Blue light therapy is a popular alternative treatment for spider and varicose veins. But does it actually work?
How was it discovered?
In 1995 NASA accidentally stumbled upon the idea that light therapy could help speed healing and be an effective treatment for ailments and the concept of blue light therapy was born. They discovered this whilst conducting experiments on light sources for promoting plant growth in uninhabitable environments.
How does it work?
NASA discovered that at certain wavelengths light penetrates the skin and gives the cells a boost. This encourages rejuvenation through increased blood flow, collagen stimulation, and much more.
Light therapy isolates these waves from the light spectrum and shines them onto the part of the body being treated. This is particularly effective for conditions that are close to the surface of the skin such as spider veins.
Spider veins v Varicose veins
Spider veins are veins that have become widened and appear as thin, red lines of web-like clusters. They are most common on the face and legs, which if left untreated in certain areas can lead to varicose veins.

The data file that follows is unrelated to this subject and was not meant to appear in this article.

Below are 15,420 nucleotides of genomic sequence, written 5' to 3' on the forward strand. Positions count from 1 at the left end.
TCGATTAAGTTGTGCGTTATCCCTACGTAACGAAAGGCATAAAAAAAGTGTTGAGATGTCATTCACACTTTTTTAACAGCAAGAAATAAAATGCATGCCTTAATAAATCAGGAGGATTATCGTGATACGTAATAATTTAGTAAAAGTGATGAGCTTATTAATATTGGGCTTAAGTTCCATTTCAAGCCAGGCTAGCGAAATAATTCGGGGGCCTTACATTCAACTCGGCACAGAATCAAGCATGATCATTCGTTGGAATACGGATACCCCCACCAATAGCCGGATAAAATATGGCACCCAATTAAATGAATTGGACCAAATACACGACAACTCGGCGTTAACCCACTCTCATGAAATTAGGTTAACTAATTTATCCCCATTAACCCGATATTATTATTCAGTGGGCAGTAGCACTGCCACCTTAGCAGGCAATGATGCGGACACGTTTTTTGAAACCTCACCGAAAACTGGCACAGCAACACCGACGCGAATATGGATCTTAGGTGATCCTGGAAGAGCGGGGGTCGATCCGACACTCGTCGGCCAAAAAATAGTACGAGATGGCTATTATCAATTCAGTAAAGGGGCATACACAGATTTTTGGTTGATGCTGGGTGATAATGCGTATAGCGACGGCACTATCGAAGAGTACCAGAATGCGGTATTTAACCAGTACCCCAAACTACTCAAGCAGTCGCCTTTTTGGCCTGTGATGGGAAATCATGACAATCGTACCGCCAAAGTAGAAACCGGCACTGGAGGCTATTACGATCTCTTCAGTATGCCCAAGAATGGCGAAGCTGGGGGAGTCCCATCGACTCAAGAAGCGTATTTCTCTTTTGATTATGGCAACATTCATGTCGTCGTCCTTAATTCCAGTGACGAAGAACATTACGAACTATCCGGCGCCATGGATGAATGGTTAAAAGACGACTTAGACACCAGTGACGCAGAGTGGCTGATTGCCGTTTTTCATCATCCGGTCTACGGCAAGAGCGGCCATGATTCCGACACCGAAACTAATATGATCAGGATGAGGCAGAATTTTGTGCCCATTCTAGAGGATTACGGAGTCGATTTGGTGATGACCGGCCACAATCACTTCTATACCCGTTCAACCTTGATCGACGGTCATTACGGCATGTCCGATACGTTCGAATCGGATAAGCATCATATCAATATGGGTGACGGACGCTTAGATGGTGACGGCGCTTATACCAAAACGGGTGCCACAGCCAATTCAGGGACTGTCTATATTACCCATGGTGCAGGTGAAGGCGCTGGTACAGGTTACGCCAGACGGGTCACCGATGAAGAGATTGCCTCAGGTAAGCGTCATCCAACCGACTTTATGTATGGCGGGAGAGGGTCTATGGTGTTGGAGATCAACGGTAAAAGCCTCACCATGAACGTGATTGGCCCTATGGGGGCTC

Varicose veins are swollen blood vessels that appear just under the surface of the skin in the lower part of your body, especially the legs. Symptoms include visible misshapen veins, pain, swelling, and heaviness.
Blue light therapy for veins
Modern day blue light therapy uses low-wavelength blue-colored light with a combination of heat to help stimulate the skin tissues, leading to improved skin elasticity and tone. This treatment boosts blood circulation and improves the appearance, texture, and tone of the skin.
Over time, the light reduces swelling and blood build-up with the aim of eliminating the veins completely.
Blue light therapy is not an invasive treatment therefore a medical professional doesn’t need to administer it. Spas can offer this treatment and there are also devices sold for home use.
Does it work?
Reviews and feedback from various sources differ, however, there does appear to be some evidence of positive results for treating spider veins on the face and feet only. Although you may need several sessions to achieve clear results.
The general consensus is that blue light therapy should not be used to treat varicose veins and these should only be addressed by a board-certified vein specialist. Treatments such as Sclerotherapy targets the diseased vein beneath the surface of the skin and can only be performed by a suitably qualified Doctor or Physician.